When fell in September 2004 the diagnosis of acute myelogenous leukemia, the Montreal lawyer William Brock thought he just received a death sentence, and so in the very short-term.
"The diagnosis fell seven years almost day for day after my father had received the same diagnosis. However, he died after six weeks, and he was previously in perfect health, so imagine how I felt.”
This verdict of leukemia was like a punch in the plexus for this man then his in flourishing forties, father of two children aged 9 and 11, and whose working life was at its pinnacle
"For me, it was as if I was face to face with a carton of milk on which the expiration date was inscribed in large letters. One minute you think you still have 40 years to live, to carry out your projects, the other, you have six weeks left and six weeks of suffering in total isolation."
If he speaks today in a light tone, almost humorously, William Brock remembers all the anguish carried by this sudden upheaval. Soon, he was caught in the vortex of the treatments:
"I suffered a first chemotherapy treatment, which failed, and then a second one, which worked, that one, and that gave me a remission".
A respite, but also a sword of Damocles: the average remission lasts eight months, but each relapse following remission duration is shorter. A dark prognosis. William Brock explains that the type of acute leukemia which he suffered was slightly different from the one that had struck down his father.
"I needed a stem cell transplant for a lasting chance of me surviving".
At the Jewish Hospital where he was treated in Montreal, this type of intervention was not practiced.
"I then did some research throughout North America to find the place where I could receive the best treatments, starting with the United States because, often, in Canada, we tend to think that it is our American neighbors that offer the most advanced treatments rather than here at home".
But ironically, it is the U.S. who told him that Montreal had a true gem in advanced healthcare, a centre where stem cell transplant and cell therapy where provided at the highest standards.
"I was told about Maisonneuve-Rosemont, that it was a place renowned internationally for its research and treatments, says William Brock laughingly, and for me, this name only evoked a boulevard, an area, I didn’t know we had such excellence right under our noses.”
William Brock owes his recovery to the excellence this cell therapy centre and to that of his physician Dr Jean Roy. He received an allogenic graft at Maisonneuve-Rosemont Hospital.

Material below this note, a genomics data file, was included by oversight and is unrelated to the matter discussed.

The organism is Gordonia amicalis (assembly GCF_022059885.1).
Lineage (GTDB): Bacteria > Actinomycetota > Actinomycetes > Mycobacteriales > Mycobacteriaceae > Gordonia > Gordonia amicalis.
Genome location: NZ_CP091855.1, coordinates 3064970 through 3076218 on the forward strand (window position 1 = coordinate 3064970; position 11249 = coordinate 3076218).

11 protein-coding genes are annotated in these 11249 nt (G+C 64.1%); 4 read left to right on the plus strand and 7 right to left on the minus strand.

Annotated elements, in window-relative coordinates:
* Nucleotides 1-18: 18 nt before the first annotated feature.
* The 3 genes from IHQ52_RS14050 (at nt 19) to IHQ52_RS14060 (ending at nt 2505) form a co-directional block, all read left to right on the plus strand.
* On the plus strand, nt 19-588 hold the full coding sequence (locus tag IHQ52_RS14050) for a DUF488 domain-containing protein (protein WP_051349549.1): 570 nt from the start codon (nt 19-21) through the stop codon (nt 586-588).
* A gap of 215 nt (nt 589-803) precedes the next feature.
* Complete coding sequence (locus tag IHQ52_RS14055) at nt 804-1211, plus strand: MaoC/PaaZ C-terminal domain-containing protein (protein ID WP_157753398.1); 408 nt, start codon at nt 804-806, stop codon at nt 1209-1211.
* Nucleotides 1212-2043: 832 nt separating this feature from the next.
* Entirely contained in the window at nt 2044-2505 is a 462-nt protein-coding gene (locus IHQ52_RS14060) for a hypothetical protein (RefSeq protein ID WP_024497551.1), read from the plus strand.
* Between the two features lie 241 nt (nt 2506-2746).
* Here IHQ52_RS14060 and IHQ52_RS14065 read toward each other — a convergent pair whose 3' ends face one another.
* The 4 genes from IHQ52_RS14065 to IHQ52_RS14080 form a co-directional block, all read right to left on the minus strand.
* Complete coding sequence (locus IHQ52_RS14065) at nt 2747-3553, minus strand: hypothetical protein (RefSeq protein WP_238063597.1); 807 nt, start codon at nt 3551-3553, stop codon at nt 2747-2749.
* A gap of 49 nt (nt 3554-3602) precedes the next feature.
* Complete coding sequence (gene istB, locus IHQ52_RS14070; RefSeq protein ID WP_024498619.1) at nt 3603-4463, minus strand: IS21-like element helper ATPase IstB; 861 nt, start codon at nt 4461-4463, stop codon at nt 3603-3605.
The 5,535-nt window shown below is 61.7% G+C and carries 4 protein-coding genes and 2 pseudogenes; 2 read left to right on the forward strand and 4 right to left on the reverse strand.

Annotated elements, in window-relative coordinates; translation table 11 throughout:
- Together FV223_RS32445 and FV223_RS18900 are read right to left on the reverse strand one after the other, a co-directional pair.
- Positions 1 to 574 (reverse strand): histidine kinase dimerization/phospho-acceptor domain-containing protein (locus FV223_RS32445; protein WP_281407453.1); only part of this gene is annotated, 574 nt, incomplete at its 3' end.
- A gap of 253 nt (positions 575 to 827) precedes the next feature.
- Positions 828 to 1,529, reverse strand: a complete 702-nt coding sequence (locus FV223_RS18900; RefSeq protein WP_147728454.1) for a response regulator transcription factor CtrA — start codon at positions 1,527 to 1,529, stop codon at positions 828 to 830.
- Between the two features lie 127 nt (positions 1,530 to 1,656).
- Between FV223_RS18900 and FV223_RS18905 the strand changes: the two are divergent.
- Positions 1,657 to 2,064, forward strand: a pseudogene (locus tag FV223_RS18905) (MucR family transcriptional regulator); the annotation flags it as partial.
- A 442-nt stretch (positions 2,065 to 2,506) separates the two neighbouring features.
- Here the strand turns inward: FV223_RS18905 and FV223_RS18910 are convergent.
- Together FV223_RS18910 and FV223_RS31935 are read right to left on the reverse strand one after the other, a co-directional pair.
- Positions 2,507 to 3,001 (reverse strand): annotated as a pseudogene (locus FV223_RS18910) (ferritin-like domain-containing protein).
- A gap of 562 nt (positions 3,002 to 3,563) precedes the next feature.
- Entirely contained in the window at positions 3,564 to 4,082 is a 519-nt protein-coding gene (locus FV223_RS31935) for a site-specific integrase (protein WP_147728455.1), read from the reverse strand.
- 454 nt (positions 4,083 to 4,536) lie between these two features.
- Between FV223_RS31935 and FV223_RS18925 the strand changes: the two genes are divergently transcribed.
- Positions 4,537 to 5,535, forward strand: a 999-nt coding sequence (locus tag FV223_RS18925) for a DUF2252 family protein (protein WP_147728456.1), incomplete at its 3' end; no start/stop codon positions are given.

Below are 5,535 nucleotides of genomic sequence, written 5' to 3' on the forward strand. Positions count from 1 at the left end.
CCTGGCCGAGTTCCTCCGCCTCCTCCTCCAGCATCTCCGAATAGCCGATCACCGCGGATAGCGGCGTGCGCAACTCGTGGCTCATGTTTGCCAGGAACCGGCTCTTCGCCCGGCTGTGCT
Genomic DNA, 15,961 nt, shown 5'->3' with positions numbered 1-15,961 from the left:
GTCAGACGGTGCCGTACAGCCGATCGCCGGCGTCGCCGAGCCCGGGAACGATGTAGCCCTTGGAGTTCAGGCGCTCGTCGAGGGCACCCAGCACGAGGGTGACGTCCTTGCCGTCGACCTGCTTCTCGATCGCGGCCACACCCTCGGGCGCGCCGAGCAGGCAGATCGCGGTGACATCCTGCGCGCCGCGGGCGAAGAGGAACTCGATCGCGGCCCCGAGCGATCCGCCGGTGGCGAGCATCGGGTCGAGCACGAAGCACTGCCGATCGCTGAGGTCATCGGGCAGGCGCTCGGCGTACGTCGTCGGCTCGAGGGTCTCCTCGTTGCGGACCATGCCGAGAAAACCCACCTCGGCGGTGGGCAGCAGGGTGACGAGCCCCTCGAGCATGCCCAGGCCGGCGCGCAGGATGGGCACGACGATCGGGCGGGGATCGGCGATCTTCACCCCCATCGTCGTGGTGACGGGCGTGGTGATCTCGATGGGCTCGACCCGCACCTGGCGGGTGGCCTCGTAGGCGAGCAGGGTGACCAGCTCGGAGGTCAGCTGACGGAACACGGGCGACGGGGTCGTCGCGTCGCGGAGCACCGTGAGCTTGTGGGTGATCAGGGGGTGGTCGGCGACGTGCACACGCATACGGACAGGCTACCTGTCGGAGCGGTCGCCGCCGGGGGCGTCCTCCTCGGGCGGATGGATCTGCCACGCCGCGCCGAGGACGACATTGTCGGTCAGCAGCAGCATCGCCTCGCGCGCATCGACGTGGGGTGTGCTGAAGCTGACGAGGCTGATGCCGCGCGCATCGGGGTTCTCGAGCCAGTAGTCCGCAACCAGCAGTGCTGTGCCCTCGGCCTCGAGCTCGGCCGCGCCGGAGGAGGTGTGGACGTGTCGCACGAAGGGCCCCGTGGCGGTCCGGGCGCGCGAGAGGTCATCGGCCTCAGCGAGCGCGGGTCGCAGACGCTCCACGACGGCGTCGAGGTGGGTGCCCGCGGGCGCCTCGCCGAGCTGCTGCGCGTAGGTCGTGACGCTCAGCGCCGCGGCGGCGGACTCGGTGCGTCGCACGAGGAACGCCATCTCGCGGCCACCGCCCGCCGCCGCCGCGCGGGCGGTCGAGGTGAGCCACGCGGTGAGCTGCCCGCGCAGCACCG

"My brother was a perfect match, and I received exceptional care. The staff was incredible. I was admitted on February 2nd 2005, and received the graft on the 17th."
Obviously throughout the course of care, William crossed terribly hard moments:
"The phase preceding the graft is very painful, it is no secret." One must undergo a grueling chemotherapy to put the cancer down, you feel very small, very sick, and if the transplant fails, it is death, because there is no more defense system.
Fortunately, the graft of William Brock has proved a complete success:
"The day of the transplant, is called day zero, the first day of your second life. "It really is like this, a second life".
A second life focused on gratitude and the desire to devote himself to helping researchers and physicians to provide the growth required for these advanced techniques that are stem cell transplants, research on blood diseases and more widely all the declensions of cell therapy. The return to full health was made in baby steps, paved by progresses and relapses. But in the end, the force in the voice of William Brock today bears witness of its newfound vitality.
"When I emerged from my treatments, I asked Dr. Roy what I could do to thank him. He told me: find a million dollars for research.”
Without a moment’s hesitation, William Brock committed to create the conditions to meet the pressing needs of the research grants. He has thus contributed to fund education and research on blood cancers. Recently his work and that of his wife Maryse have been highlighted with the creation at the University of Montreal Chair of applied research in stem cell transplantation, with donations amounting to 2.3 M$. William Brock resumed his law practice while using his creative vein to collect funds as well as raising awareness on the suffering caused by cancer. He will publish shortly a second book combining texts and photos around poignant testimony of cancer survivors, all this for the benefit of the Research Chair, hoping that others will, like him, survive the disease to testify that hope exists and that it is closely tied to the progress of research and its applications.